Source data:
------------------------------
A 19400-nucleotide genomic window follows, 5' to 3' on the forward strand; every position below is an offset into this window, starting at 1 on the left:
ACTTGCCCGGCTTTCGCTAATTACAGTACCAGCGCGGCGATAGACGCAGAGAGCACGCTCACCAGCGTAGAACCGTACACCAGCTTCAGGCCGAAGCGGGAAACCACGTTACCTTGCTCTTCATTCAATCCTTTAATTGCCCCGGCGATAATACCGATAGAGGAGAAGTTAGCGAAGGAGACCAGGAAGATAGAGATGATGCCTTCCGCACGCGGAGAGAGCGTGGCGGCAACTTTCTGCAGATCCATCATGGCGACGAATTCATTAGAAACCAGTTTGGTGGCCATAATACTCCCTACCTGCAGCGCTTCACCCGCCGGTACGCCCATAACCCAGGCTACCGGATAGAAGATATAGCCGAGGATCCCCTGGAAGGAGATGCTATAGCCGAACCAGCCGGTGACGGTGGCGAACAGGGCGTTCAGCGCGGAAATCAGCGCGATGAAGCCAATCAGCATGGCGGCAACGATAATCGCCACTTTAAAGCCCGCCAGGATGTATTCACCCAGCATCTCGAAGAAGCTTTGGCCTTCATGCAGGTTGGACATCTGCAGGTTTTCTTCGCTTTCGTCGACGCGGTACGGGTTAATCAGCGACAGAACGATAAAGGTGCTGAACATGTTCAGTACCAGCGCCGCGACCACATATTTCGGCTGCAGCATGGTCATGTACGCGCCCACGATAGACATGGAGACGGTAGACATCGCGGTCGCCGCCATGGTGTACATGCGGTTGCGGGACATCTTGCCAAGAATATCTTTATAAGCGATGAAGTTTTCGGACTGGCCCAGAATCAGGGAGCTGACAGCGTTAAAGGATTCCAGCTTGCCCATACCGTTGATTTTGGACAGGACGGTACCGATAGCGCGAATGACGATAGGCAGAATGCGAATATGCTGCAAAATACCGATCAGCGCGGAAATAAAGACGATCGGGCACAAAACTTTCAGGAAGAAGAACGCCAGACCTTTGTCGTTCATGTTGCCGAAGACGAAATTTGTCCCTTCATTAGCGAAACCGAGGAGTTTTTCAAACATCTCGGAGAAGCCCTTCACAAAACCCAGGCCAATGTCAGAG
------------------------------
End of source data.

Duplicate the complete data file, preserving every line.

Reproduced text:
A 19400-nucleotide genomic window follows, 5' to 3' on the forward strand; every position below is an offset into this window, starting at 1 on the left:
ACTTGCCCGGCTTTCGCTAATTACAGTACCAGCGCGGCGATAGACGCAGAGAGCACGCTCACCAGCGTAGAACCGTACACCAGCTTCAGGCCGAAGCGGGAAACCACGTTACCTTGCTCTTCATTCAATCCTTTAATTGCCCCGGCGATAATACCGATAGAGGAGAAGTTAGCGAAGGAGACCAGGAAGATAGAGATGATGCCTTCCGCACGCGGAGAGAGCGTGGCGGCAACTTTCTGCAGATCCATCATGGCGACGAATTCATTAGAAACCAGTTTGGTGGCCATAATACTCCCTACCTGCAGCGCTTCACCCGCCGGTACGCCCATAACCCAGGCTACCGGATAGAAGATATAGCCGAGGATCCCCTGGAAGGAGATGCTATAGCCGAACCAGCCGGTGACGGTGGCGAACAGGGCGTTCAGCGCGGAAATCAGCGCGATGAAGCCAATCAGCATGGCGGCAACGATAATCGCCACTTTAAAGCCCGCCAGGATGTATTCACCCAGCATCTCGAAGAAGCTTTGGCCTTCATGCAGGTTGGACATCTGCAGGTTTTCTTCGCTTTCGTCGACGCGGTACGGGTTAATCAGCGACAGAACGATAAAGGTGCTGAACATGTTCAGTACCAGCGCCGCGACCACATATTTCGGCTGCAGCATGGTCATGTACGCGCCCACGATAGACATGGAGACGGTAGACATCGCGGTCGCCGCCATGGTGTACATGCGGTTGCGGGACATCTTGCCAAGAATATCTTTATAAGCGATGAAGTTTTCGGACTGGCCCAGAATCAGGGAGCTGACAGCGTTAAAGGATTCCAGCTTGCCCATACCGTTGATTTTGGACAGGACGGTACCGATAGCGCGAATGACGATAGGCAGAATGCGAATATGCTGCAAAATACCGATCAGCGCGGAAATAAAGACGATCGGGCACAAAACTTTCAGGAAGAAGAACGCCAGACCTTTGTCGTTCATGTTGCCGAAGACGAAATTTGTCCCTTCATTAGCGAAACCGAGGAGTTTTTCAAACATCTCGGAGAAGCCCTTCACAAAACCCAGGCCAATGTCAGAG